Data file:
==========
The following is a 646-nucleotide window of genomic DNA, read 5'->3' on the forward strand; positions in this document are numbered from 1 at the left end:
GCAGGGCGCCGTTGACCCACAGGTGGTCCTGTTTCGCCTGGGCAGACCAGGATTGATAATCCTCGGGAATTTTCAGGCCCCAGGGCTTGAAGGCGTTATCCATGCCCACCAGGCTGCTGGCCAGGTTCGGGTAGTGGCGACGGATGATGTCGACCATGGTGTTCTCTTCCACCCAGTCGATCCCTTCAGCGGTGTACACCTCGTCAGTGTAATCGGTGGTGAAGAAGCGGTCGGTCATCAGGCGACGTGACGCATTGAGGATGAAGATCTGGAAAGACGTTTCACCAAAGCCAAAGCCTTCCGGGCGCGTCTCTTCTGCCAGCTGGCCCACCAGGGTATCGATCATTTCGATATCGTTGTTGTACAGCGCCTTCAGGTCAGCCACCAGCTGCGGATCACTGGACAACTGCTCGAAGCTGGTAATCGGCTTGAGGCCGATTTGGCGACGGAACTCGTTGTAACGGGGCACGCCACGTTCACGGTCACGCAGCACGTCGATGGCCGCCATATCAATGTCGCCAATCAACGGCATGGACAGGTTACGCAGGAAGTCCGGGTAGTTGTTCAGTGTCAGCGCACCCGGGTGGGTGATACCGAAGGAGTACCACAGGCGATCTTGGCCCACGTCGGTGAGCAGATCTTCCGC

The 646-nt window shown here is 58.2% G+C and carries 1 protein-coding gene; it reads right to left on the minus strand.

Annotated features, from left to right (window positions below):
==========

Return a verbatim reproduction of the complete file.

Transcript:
The following is a 646-nucleotide window of genomic DNA, read 5'->3' on the forward strand; positions in this document are numbered from 1 at the left end:
GCAGGGCGCCGTTGACCCACAGGTGGTCCTGTTTCGCCTGGGCAGACCAGGATTGATAATCCTCGGGAATTTTCAGGCCCCAGGGCTTGAAGGCGTTATCCATGCCCACCAGGCTGCTGGCCAGGTTCGGGTAGTGGCGACGGATGATGTCGACCATGGTGTTCTCTTCCACCCAGTCGATCCCTTCAGCGGTGTACACCTCGTCAGTGTAATCGGTGGTGAAGAAGCGGTCGGTCATCAGGCGACGTGACGCATTGAGGATGAAGATCTGGAAAGACGTTTCACCAAAGCCAAAGCCTTCCGGGCGCGTCTCTTCTGCCAGCTGGCCCACCAGGGTATCGATCATTTCGATATCGTTGTTGTACAGCGCCTTCAGGTCAGCCACCAGCTGCGGATCACTGGACAACTGCTCGAAGCTGGTAATCGGCTTGAGGCCGATTTGGCGACGGAACTCGTTGTAACGGGGCACGCCACGTTCACGGTCACGCAGCACGTCGATGGCCGCCATATCAATGTCGCCAATCAACGGCATGGACAGGTTACGCAGGAAGTCCGGGTAGTTGTTCAGTGTCAGCGCACCCGGGTGGGTGATACCGAAGGAGTACCACAGGCGATCTTGGCCCACGTCGGTGAGCAGATCTTCCGC

The 646-nt window shown here is 58.2% G+C and carries 1 protein-coding gene; it reads right to left on the minus strand.

Annotated features, from left to right (window positions below):